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20 ans ont passés depuis les évènements décris dans Deux Ex, le monde récupère lentement d'une dépression mondiale catastrophique. Dans le chaos de ce processus, religions et factions politiques veulent saisir l'opportunité de prendre le contrôle d'un gouvernement mondial et de l'humanité pour les siècles à venir.
Date de parution: 5 mar 2004

Acheter Deus Ex: Invisible War

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$6.99
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À propos du jeu

20 ans ont passés depuis les évènements décris dans Deux Ex, le monde récupère lentement d'une dépression mondiale catastrophique. Dans le chaos de ce processus, religions et factions politiques veulent saisir l'opportunité de prendre le contrôle d'un gouvernement mondial et de l'humanité pour les siècles à venir. Dans ce cauchemar futuriste la lutte pour que le monde renaisse de ses cendres est lancée.

  • Ce jeu, de part son dynamisme et son innovation, apporte un niveau de réalisme sans équivalent dans le monde du jeu vidéo.
  • Des modifications génétiques vous permettent de voir à travers les murs, de faire des bonds de 15 mètres dans les airs, de guérir super-rapidement et d'être indétectable par les radars.
  • Parcourez le globe de destinations en destinations : Seattle, l'Antarctique, et le Caire.
  • Jouer en mode "dissimulation" en utilisant la pénombre et les sons pour tromper la vigilance de vos ennemis.
  • Une jouabilité aléatoire offre des solutions multiples aux problèmes permet leur approche selon différents styles.
  • Possibilité de résoudre les problèmes de manière non violente correspondant à une certaine éthique dans l'action.
  • Le joueur progresse dans le jeu de manière non linéaire avec une liberté totale et des choix de scénarios multiples.

Configuration requise

    Minimum:

    • IBM PC ou 100% compatible
    • Microsoft Windows 98SE/2000/XP (Windows 95, ME et NT ne sont pas supportés)
    • Processeur Pentium IV, 1.3GHz (ou AMD Athlon XP)
    • Carte vidéo 100% compatible DirectX 9 avec capacité Pixel Shader v1.1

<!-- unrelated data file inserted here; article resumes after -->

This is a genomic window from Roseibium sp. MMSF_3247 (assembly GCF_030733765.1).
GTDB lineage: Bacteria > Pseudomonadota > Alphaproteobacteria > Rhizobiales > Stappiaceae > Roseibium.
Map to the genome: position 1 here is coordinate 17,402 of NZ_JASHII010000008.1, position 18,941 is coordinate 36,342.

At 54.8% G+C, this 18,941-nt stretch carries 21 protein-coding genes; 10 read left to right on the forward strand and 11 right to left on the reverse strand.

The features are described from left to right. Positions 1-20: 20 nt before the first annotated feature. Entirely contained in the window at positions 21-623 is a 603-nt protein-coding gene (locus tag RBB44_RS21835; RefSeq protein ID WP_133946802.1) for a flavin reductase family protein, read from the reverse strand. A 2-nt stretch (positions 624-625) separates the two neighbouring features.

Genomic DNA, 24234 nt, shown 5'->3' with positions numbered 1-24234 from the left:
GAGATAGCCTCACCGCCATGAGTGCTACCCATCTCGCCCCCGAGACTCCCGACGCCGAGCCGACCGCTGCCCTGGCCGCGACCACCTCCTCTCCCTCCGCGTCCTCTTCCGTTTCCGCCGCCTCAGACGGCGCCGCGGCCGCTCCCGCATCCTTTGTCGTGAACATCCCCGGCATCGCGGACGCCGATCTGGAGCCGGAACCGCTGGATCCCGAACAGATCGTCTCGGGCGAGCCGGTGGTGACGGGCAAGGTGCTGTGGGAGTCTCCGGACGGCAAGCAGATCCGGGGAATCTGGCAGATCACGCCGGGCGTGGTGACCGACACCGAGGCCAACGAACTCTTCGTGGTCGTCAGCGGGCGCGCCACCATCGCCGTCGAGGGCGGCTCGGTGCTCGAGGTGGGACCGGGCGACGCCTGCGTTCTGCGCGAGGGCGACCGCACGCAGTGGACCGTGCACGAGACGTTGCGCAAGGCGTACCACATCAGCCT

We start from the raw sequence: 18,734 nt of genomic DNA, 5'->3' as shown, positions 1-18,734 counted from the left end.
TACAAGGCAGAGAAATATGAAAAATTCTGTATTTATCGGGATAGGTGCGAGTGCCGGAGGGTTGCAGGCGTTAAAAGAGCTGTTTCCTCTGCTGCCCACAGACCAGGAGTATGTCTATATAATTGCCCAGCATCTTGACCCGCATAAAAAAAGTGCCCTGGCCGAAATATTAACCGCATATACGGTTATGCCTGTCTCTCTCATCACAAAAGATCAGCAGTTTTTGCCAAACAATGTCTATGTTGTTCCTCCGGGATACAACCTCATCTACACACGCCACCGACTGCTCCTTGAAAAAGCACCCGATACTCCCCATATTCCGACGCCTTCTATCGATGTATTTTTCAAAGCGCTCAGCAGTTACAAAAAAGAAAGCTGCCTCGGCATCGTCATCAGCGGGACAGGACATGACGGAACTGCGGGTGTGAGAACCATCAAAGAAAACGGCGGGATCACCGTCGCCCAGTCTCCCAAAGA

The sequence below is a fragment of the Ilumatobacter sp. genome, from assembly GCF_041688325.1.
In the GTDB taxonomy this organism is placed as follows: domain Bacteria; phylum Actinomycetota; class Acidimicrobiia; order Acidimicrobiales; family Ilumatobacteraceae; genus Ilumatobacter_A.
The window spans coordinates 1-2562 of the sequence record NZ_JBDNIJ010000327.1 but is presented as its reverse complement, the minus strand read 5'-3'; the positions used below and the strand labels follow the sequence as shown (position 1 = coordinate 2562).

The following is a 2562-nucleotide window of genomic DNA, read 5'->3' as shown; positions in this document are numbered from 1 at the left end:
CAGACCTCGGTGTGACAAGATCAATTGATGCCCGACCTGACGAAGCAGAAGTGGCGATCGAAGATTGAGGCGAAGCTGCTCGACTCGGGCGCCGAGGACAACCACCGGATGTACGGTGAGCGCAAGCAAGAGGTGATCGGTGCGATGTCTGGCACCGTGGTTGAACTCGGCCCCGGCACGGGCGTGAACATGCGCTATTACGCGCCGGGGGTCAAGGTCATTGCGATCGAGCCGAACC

• 256 MB de RAM système
    • Carte son 100% Compatible DirectX 9
    • 2Go d'espace disque libre (capacité supplémentaire nécessaire pour la sauvegarde des jeux)
    • Clavier et souris 100% compatible Windows 98SE/2000/XP
    • Recommandée:

      • Processeur Pentium IV, 1.5 Ghz (ou équivalent AMD Athlon XP) ou supérieur
      • 512 Mo de Ram système
      • Carte graphique compatible 100% DirectX 9 avec 128Mo de RAM
      • 2Go d'espace disque

      Composant vidéo supportés :
      nVidia GeForce 3Ti/4Ti/FX - Remarque : la série GeForce MX n'est pas supportée. ATI Radeon 8500/9xxx ou supérieure.

Évaluations intéressantes des utilisateurs
162 personne(s) sur 237 (68%) ont trouvé cette évaluation utile
82 produits enregistrés
26 évaluations
0.1 heures en tout
This game should be reported for false advertising. The war was clearly in plain view.
Posté le : 25 mai
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12 personne(s) sur 16 (75%) ont trouvé cette évaluation utile
153 produits enregistrés
13 évaluations
35.0 heures en tout
Invisible War is a decent fps rpg, when you consider how rare those actually are. It unfortunately distills what made it's predecessor great down into mediocre banality. Where computer skill would allow you to sift through people's personal emails in it's predecessor, learning important information, here you only need click on the computer with a hologram of a rotating letter above it - an insulting symptom of dumbing down of the core game mechanics into big signs that the dumbest of people can read and use.

In fact, gone are the experience points and skill leveling of the first game entirely. Instead, the only leveling to be done is by biomod cannisters which add and improve abilities (strength, stealth, hacking, etc.) but is so uninteresting and rote in it's implementation that I wish it didn't even bother. Any "skill" you choose to apply in excludes some others from consideration, but they max out at 3 cannisters each, leading you with a load of unusable biomod cannisters at the end of the game. Unless you choose to experiment with another "skill" which you won't, because most of them kinda suck anyway.

Weapon modification is worse, because you can only add 2 mods to any weapon and some weapons can't be modded at all, so again, you'll have plenty of weapon mods you can't use. It's almost pathetically comical that characters give you biomods and weapon mods as rewards in the last several hours of game when you've already settled into the biomod "skills" and weaponry of choice and have modded them all out already.